Mar 28, 2008

Interpreter of Maladies by Jhumpa Lahiri (and Planning my Reading)

Interpreter of Maladies is a collection of nine short stories that all involve Indians – some immigrants in America, some in their homeland. A lot of these stories deal with displacement and isolation, but, needless to say, you don’t need to be Indian, or to be an immigrant, to be able to relate to the emotions they convey. All you need is to have experienced loneliness, loss, longing, intimacy, sorrow or joy in the many ways in which they come – in short, all you need is to be human.

Using a language that is subtle, precise, and disarming in its simplicity, Jhumpa Lahiri writes about unhappy couples, happy ones, affairs, a child’s perception of war, youth and old age, emptiness, satisfaction, frustration, dreams both lost and come true.

Most of these stories really touched me. The first, “A Temporary Matter”, is about a couple whose baby was born dead, and who now have to deal with their grief and with the increasing distance that separates them. When they get a letter warning them that the power will be cut between 8 and 9pm for a week due to some repair work, they begin to use that hour of darkness to tell each other things they had been holding back, and thus to regain some of their lost intimacy. The story ends with revelations that change things forever, and it made me feel such loss on behalf of the characters. It did what the best fiction does – it put me temporarily in the skin of another.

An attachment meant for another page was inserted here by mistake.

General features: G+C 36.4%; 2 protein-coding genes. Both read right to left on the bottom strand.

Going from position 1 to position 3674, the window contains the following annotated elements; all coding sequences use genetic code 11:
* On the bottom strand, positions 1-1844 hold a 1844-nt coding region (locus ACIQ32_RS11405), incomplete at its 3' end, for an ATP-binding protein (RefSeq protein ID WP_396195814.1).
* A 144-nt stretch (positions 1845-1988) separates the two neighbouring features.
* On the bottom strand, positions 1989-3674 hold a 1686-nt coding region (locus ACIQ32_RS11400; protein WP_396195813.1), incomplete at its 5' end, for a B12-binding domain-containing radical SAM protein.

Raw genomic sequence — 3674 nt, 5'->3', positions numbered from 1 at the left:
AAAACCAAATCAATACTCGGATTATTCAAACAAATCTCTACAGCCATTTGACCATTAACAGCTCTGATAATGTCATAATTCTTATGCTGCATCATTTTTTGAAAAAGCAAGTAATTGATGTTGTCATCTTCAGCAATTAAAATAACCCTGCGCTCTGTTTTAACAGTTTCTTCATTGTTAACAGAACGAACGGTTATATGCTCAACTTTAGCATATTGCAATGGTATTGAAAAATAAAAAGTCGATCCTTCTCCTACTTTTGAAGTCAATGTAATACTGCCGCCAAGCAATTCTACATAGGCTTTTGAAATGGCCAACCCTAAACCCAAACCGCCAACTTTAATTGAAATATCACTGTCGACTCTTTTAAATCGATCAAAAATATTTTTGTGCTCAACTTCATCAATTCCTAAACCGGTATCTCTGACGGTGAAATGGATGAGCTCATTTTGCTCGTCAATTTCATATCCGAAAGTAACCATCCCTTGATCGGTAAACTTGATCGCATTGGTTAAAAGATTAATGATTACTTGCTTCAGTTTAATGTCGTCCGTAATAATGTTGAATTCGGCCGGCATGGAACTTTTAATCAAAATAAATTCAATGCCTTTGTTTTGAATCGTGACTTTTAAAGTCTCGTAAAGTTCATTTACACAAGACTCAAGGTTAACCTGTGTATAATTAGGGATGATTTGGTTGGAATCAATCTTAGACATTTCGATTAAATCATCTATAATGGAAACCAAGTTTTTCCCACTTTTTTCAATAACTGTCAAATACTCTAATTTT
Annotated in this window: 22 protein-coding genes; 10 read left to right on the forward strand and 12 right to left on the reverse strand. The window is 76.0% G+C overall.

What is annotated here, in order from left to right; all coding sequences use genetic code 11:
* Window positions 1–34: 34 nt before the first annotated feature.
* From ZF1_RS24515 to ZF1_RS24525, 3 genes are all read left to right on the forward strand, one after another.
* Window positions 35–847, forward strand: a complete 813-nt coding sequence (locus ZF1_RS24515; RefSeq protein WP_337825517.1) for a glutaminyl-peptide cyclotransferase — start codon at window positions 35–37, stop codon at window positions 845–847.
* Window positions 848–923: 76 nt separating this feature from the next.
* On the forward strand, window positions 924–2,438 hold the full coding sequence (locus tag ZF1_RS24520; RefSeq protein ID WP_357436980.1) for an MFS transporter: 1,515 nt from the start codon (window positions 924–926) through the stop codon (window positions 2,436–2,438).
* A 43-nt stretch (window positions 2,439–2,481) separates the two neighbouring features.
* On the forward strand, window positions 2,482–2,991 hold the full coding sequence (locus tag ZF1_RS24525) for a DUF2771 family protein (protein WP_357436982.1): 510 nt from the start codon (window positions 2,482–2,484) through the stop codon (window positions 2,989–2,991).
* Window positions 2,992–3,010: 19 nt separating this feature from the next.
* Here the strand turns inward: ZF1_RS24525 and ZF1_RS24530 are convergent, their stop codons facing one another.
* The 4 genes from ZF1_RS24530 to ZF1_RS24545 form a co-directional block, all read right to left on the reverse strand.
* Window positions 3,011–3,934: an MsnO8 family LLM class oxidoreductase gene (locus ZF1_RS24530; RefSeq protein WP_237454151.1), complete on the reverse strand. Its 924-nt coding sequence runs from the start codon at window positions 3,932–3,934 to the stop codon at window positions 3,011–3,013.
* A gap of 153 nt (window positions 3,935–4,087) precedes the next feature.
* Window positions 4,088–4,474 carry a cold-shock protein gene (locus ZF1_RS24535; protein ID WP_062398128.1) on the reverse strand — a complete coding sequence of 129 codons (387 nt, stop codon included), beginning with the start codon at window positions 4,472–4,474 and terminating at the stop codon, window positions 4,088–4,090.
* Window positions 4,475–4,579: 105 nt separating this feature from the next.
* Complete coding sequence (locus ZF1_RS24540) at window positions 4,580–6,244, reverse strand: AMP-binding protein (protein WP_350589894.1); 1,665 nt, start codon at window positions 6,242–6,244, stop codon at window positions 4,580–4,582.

In “Sexy”, a young American woman named Miranda is having an affair with a married Indian man named Dev. We experience all the longing, bittersweetness and ambiguity of her situation along with her, until, when babysitting a young Indian boy, she is told what the word “sexy” means to a child, and consequentially begins to see her relationship in a different light.

“Mrs. Sen's” is a story about homesickness and displacement. Through the perspective of an eleven-year-old boy named Eliot, we witness Mrs Sen’s struggle to adjust to a way of life that is different from everything she has ever known.